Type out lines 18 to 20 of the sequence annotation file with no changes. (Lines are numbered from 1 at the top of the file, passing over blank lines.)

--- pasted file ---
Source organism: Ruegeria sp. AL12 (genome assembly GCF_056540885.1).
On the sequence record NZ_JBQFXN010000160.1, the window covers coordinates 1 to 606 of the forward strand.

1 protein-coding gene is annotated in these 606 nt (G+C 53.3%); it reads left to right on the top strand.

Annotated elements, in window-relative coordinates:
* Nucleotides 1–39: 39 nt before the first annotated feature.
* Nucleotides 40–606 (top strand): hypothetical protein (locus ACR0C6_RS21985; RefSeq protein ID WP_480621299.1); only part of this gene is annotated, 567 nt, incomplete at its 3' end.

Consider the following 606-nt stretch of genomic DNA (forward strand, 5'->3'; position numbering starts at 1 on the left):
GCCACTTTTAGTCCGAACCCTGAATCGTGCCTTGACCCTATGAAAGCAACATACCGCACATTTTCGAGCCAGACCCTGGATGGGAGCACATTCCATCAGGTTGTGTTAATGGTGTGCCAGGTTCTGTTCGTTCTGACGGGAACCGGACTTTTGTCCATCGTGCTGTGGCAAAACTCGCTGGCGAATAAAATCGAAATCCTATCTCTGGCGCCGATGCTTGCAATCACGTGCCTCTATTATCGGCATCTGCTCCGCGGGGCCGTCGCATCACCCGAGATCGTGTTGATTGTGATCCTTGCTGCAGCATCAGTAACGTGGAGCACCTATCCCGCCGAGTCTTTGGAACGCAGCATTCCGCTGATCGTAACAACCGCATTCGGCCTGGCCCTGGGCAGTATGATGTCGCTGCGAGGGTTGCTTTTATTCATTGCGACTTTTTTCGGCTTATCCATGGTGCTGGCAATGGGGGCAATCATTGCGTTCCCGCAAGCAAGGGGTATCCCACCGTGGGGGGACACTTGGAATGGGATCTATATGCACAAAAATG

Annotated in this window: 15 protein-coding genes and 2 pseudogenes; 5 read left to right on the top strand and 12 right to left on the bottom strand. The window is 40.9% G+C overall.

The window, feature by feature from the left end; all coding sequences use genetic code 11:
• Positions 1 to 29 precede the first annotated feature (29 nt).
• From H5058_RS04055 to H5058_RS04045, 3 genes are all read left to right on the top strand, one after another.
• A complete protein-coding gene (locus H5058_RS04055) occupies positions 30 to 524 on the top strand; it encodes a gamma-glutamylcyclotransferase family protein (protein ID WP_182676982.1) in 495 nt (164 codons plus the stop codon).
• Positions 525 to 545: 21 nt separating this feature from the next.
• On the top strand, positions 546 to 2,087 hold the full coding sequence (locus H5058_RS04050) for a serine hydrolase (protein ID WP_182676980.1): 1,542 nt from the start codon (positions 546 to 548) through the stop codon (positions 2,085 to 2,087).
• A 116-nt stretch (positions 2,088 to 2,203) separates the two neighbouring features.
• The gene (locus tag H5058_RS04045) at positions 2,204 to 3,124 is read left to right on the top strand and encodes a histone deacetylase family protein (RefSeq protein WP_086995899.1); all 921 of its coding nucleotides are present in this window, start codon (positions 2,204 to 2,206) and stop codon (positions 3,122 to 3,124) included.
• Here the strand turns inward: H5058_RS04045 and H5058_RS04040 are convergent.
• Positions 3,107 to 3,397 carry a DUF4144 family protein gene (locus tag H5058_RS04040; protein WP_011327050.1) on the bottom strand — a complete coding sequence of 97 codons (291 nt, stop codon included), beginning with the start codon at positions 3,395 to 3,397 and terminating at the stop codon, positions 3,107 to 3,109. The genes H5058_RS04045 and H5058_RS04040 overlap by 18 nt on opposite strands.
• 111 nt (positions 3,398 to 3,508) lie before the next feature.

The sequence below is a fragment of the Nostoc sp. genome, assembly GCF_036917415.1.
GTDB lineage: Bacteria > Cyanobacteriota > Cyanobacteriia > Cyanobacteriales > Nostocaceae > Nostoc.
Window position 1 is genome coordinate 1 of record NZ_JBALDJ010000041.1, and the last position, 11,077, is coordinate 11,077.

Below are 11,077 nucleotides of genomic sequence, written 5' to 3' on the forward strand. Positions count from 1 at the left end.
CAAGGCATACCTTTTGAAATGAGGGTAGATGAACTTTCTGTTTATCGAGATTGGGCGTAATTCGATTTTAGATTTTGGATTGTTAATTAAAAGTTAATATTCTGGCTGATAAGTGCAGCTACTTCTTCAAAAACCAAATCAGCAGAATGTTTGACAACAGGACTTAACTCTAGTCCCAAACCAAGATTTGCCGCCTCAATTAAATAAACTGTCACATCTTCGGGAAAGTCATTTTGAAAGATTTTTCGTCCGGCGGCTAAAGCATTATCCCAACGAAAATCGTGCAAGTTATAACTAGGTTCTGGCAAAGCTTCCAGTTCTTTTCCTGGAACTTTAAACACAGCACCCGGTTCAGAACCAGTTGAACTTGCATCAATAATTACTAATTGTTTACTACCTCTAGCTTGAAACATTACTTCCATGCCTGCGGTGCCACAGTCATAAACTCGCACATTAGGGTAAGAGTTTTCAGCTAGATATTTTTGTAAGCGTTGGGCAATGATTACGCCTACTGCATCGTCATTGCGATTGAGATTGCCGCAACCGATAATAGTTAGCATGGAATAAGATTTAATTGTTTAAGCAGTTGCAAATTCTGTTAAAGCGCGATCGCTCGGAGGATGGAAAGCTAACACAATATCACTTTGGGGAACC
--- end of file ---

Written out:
• Here the strand turns inward: H5058_RS04045 and H5058_RS04040 are convergent.
• Positions 3,107 to 3,397 carry a DUF4144 family protein gene (locus tag H5058_RS04040; protein WP_011327050.1) on the bottom strand — a complete coding sequence of 97 codons (291 nt, stop codon included), beginning with the start codon at positions 3,395 to 3,397 and terminating at the stop codon, positions 3,107 to 3,109. The genes H5058_RS04045 and H5058_RS04040 overlap by 18 nt on opposite strands.
• 111 nt (positions 3,398 to 3,508) lie before the next feature.